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President Roh`s turnaround in His Stance US and North Korea

President Roh`s turnaround in His Stance US and North Korea

Posted May. 19, 2003 21:53,   


President Roh Moo-hyun`s statement regarding the government`s North Korean policy and South Korea`s bilateral ties with the US during his recent US visit has been interpreted as a dramatic turn from his past comments. As a result, the reason for the President`s changed position is now drawing much public attention because president Roh, who had emphasized an independent stance on the US at the early days of his inauguration, seemed to fawn upon the key ally of South Korea by placing much importance on the bilateral alliance and urging the North to change its future course.

With regard to his sharp changes, there are mixed reactions from his opponents and supporters and even signs of brewing a controversy. Some criticized the President for taking a pro-American stance, while others think now the President started to realize the importance of the South Korea-US alliance and what is a right approach to dealing with North Korea.

President Roh said during a lecture at Chonnam National University, “I think I have changed because a president is required at every moment to make a choice.”

Many experts analyzed that one of the most important factors in initiating the dramatic changes in the President`s behavior and rhetoric was that the US government`s tough stance on the North that was shown when officials from the two countries worked out wordings of a joint statement at the end of the South Korea and US summit talks. One week before the summit talks, assistant minister of Foreign Affaires Lee Soo-hyuk and Seo Joo-seok, a member of the National Security Committee, attended a meeting held in Washington to consult with US officials on wordings of the joint statement. The two Korean officials relayed the US tough position on the North to Chung Wa Dae and the government realized that a priority should be given to improvement of the ties with the US. It has been reported that in the process, foreign minister Yoon Young-kwan, high-ranking government officials including presidential secretary for foreign policy Ban Ki-moon, and presidential secretary for national defense strongly emphasized the president of the importance of the ROK and US alliance and building mutual trusts between the two nations.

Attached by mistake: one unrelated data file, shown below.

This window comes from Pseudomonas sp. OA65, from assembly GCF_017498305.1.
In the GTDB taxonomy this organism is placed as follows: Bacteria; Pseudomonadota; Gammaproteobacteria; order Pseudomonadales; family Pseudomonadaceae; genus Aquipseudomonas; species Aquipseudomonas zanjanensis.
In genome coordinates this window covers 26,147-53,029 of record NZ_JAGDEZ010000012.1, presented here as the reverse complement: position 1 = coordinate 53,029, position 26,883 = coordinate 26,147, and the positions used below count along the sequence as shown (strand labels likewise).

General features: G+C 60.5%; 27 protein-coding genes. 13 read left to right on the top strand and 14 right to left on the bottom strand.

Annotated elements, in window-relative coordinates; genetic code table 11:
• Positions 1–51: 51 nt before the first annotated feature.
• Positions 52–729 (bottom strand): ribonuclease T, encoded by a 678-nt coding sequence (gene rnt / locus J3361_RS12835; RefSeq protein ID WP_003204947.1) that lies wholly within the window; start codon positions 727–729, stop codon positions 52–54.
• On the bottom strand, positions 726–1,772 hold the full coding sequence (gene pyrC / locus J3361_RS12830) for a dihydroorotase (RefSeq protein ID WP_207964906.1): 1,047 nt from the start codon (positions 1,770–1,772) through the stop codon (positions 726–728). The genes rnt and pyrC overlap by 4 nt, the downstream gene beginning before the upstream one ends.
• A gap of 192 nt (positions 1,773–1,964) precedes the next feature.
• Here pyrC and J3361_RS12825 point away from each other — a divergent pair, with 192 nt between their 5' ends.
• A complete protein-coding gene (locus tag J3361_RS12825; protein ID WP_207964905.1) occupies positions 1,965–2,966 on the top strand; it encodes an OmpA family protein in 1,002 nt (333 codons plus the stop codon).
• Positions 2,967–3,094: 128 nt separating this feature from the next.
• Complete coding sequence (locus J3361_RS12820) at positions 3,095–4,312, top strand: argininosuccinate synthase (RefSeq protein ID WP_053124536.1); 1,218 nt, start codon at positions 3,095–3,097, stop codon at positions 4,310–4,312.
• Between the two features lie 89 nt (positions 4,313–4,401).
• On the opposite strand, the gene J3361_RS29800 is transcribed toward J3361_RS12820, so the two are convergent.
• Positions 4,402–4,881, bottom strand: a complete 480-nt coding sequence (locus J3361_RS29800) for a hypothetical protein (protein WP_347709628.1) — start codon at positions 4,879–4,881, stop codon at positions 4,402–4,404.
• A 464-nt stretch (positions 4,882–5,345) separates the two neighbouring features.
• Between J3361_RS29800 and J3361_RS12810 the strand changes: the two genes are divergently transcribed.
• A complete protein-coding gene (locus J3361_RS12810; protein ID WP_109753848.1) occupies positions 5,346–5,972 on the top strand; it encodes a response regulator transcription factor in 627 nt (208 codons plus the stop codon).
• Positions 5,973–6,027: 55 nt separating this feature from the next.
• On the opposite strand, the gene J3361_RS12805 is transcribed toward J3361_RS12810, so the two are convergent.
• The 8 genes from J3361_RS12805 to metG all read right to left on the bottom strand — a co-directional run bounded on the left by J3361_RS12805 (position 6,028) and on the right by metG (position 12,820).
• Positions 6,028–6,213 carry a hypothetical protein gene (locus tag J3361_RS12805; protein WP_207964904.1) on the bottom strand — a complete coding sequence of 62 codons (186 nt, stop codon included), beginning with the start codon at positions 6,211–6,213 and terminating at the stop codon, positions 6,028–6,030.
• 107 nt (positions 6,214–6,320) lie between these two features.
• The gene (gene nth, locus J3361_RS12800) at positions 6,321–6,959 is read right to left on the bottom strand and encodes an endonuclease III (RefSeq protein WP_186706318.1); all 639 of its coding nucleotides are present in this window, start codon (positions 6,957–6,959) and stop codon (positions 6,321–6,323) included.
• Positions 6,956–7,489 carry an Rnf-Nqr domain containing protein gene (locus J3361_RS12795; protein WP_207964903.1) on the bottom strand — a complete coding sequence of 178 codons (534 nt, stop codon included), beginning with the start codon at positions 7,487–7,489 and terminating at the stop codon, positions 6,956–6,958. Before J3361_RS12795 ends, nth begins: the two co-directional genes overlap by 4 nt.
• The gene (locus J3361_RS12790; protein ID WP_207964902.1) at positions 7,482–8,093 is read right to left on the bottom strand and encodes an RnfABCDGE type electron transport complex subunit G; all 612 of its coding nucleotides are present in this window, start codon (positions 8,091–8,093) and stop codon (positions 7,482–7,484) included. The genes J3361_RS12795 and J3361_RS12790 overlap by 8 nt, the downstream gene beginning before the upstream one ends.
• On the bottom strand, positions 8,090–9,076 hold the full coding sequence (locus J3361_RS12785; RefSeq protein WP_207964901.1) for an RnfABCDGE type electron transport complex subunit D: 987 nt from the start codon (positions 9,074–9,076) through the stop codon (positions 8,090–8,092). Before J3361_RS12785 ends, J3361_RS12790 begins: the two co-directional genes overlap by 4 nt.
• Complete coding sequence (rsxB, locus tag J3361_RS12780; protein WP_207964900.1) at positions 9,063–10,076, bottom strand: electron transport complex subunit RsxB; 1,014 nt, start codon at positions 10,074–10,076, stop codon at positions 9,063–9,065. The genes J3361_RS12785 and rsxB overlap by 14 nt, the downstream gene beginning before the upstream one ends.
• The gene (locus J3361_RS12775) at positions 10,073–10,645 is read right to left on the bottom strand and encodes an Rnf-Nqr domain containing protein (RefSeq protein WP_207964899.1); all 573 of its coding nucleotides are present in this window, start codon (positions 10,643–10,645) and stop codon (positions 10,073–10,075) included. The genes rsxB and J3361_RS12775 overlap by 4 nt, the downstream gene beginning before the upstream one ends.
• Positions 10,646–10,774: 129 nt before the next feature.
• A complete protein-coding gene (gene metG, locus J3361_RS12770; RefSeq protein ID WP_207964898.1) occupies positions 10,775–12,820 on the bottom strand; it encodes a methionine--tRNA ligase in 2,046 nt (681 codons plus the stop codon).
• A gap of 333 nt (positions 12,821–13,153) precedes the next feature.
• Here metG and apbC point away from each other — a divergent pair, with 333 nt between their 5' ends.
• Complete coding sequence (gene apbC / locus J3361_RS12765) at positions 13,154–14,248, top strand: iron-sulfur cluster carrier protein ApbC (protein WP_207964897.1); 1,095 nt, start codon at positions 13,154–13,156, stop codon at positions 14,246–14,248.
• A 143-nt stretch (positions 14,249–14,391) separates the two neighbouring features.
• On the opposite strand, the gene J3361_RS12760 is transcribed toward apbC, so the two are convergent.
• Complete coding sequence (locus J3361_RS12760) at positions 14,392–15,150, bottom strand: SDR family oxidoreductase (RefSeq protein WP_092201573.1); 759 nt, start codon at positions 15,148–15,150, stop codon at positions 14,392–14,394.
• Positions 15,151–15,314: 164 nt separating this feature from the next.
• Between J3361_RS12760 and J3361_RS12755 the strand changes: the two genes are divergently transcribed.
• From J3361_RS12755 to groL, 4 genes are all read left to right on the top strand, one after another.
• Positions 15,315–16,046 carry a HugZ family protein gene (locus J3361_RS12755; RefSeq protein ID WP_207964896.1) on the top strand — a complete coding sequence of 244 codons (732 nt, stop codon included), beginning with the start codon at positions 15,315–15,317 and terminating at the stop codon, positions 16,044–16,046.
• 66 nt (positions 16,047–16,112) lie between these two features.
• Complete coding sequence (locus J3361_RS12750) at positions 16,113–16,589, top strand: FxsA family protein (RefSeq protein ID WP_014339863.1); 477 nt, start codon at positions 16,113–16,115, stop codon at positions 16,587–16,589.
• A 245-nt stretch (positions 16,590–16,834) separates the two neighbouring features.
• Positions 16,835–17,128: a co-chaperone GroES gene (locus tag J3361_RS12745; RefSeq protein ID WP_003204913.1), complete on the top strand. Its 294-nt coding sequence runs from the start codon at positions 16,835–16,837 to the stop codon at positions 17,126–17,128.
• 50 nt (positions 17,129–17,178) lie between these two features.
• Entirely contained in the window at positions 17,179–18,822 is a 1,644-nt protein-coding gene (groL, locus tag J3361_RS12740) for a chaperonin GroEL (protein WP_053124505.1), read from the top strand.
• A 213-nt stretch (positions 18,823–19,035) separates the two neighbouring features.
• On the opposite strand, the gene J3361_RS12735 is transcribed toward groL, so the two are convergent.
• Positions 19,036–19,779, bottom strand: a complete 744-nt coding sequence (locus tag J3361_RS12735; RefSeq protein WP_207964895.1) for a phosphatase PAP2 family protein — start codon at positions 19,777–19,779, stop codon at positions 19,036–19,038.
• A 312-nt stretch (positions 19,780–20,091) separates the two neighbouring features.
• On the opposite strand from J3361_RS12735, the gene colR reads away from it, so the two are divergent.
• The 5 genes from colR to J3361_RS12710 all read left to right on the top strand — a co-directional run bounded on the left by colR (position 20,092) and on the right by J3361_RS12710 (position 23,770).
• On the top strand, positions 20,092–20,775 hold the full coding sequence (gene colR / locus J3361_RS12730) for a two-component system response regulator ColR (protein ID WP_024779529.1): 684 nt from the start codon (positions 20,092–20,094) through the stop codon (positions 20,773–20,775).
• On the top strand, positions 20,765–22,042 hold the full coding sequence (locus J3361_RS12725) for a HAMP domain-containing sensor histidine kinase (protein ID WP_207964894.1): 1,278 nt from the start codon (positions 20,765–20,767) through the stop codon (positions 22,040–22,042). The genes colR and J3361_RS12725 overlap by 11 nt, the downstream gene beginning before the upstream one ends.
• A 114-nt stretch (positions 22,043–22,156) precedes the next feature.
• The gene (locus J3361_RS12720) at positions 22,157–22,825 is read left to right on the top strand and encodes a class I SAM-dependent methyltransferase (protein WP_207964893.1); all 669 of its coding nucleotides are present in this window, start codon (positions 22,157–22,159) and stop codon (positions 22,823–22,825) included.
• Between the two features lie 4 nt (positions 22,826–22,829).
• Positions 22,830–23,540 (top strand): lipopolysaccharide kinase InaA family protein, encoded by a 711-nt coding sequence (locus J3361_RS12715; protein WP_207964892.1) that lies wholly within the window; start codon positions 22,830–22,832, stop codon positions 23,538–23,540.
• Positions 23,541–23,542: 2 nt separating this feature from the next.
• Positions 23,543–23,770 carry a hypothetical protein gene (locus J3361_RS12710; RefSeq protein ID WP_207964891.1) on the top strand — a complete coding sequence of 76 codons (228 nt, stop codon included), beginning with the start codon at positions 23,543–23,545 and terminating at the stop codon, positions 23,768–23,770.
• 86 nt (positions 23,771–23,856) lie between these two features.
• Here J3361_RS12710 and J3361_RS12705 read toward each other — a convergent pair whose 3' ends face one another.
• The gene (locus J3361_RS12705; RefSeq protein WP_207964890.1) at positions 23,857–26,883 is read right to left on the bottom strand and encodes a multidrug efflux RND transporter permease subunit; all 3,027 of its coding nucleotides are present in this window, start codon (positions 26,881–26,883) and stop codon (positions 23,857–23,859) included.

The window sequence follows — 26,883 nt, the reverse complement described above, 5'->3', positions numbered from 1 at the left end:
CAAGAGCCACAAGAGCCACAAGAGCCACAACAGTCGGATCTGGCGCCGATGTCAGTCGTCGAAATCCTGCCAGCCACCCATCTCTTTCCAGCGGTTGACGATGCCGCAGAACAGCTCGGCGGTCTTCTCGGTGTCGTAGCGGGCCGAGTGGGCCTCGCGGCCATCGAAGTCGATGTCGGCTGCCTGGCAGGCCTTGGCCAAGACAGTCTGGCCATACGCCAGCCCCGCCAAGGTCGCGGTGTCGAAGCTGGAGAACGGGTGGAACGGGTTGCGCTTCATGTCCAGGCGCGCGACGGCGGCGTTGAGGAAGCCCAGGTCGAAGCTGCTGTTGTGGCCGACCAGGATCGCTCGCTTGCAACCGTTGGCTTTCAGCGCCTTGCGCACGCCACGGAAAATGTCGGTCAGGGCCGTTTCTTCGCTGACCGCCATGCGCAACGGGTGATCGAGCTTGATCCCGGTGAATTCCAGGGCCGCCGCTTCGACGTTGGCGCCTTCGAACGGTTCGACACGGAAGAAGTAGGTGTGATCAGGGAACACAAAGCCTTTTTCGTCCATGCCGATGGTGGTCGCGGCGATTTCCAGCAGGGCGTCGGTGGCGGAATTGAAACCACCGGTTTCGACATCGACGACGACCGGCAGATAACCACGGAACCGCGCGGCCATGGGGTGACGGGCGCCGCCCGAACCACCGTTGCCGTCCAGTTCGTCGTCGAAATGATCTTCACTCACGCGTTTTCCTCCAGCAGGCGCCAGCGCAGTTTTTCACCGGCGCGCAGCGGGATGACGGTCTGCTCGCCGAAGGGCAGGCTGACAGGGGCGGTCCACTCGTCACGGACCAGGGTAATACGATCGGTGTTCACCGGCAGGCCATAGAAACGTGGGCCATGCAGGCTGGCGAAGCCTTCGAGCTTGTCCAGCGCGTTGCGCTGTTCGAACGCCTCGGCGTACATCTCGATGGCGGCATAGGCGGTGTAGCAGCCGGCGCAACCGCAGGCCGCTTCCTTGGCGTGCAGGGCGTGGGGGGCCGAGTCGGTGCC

Experts said that another important factor was a nuclear threat posed by North Korea. Government officials suggested that during the three-way talks involving North Korea, the US and China, Pyongyang declared it was already a nuclear power and threatened to push ahead with reprocessing spent nuclear fuel rods. Against this backdrop, the government realized that it is difficult to only focus on the improvement of inter-Korean relations, while disregarding the North Korea`s nuclear threat. In particular, the President was reported to have decided to take a tougher stance on the North, when it maintained the inter-Korean denuclearlization declaration was invalid during the South Korea-US summit talks.

The President`s acknowledgement of Korea`s economic uncertainty may have played a key role in his change stance. An official at the Roh`s administration said, “The President came to realize the fact that North Korea`s nuclear threat and strained relations with the US may force the Korea`s sovereign credit rating to be downgraded, which will deal a fatal blow to the Korean economy.”

However, some experts said that the President`s principles and fundamental views on North Korea and the US have not been changed. He would not easily give up his long-held values of reconciliation and integration with North Korea. When the President decided to send non-combatant Korean troops to Iraq, he defended his decision as a choice made to secure national interests. In light of that, the President may defend his pro-American remarks during his visit to the US as an “unavoidable decision to protect national interests.” Therefore, many experts indicate Roh appears to have chosen a realistic solution to the North Korean issue to secure national interests, based on the acknowledgement of US power.

Young-Sik Kim spear@donga.com